House of Commons
June 12, 2012
Ms. Libby Davies (Vancouver East, NDP):
Madam Speaker, it is very interesting to listen to the debate tonight in the House of Commons on Bill C-38 and to hear our Conservative colleagues tell us that Canada is the best of the best as they reel off their speaking points.
I want to begin my remarks tonight on Bill C-38 by pointing out what needs to be said, which is that the real threat of the budget bill is how it would contribute to income inequality in this country.
There is no question that over the last two decades we have seen a widening gap between wealth and poverty in this country. It is mainly because of public policies that we have seen a drain on things like affordable housing, eligibility for employment insurance, high day care costs and the cost of education. When we look at the record of the Conservative government, it is a terrible record of the growing inequality in this country.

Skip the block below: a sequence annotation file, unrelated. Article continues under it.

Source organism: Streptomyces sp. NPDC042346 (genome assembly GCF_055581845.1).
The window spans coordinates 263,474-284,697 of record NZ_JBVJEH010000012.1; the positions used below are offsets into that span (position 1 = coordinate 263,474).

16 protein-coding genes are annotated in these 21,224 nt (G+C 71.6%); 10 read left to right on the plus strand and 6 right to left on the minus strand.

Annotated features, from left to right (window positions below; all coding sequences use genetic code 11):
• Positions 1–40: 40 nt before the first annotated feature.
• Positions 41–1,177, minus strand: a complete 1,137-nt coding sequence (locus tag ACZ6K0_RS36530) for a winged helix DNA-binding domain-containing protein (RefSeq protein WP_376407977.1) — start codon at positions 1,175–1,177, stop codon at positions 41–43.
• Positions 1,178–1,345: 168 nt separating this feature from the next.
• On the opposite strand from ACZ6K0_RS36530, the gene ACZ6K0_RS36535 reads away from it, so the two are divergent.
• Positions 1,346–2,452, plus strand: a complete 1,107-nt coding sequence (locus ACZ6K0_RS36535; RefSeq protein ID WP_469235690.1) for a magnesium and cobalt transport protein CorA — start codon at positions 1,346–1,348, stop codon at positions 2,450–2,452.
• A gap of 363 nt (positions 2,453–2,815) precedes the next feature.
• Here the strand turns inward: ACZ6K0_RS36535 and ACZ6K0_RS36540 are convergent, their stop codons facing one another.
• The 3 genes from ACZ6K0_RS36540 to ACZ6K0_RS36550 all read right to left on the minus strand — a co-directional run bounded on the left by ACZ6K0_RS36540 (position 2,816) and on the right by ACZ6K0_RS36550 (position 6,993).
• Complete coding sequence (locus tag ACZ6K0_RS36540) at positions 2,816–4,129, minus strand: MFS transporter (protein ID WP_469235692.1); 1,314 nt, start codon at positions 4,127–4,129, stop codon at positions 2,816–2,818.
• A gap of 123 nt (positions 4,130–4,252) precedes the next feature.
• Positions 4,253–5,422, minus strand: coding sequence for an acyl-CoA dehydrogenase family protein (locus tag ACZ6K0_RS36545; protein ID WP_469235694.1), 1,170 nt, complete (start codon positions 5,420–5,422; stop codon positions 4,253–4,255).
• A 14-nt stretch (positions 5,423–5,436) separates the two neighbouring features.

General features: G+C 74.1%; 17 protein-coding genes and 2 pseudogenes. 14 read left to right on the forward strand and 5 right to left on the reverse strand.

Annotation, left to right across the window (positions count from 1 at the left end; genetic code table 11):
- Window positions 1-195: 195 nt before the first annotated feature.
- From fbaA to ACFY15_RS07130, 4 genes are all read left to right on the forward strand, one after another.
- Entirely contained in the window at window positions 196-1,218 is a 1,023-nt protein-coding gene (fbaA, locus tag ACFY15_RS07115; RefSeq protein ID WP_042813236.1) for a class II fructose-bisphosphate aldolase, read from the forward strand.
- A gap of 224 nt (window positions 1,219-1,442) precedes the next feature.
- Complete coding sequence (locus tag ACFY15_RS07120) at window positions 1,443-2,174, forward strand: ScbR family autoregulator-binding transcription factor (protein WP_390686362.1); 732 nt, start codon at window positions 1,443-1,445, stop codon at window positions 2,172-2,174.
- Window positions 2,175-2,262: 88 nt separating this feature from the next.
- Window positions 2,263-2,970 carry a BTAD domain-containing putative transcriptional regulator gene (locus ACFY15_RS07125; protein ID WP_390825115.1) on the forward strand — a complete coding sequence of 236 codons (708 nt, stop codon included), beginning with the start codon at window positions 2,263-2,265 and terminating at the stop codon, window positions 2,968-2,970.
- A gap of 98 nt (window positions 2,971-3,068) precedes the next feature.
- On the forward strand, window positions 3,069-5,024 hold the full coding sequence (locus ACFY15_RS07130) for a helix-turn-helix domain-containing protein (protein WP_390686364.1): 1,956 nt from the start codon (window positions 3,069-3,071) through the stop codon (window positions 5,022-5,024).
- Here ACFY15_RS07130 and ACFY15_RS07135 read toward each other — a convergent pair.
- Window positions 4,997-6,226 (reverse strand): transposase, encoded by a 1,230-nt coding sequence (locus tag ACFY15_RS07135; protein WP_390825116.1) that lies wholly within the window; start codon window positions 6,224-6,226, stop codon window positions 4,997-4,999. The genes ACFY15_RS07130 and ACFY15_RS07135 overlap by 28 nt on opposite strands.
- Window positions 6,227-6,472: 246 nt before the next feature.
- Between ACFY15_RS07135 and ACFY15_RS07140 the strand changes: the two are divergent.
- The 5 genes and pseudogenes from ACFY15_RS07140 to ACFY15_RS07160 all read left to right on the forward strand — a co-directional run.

What I find offensive about the bill is that it is completely out of balance. On the one hand, it does nothing to redress things like corporate tax cuts. The government has now given I think it is more than $60 billion to corporations that were profitable and actually did not need a break. On the other hand, the government has been cutting away at the bare essentials that Canadians need.
In a riding like mine, Vancouver East, we have a very low-income community. People struggle day by day to make ends meet. When we look at the bill, we should ask one simple question: What is in the bill that they could hope for that would improve their quality of life?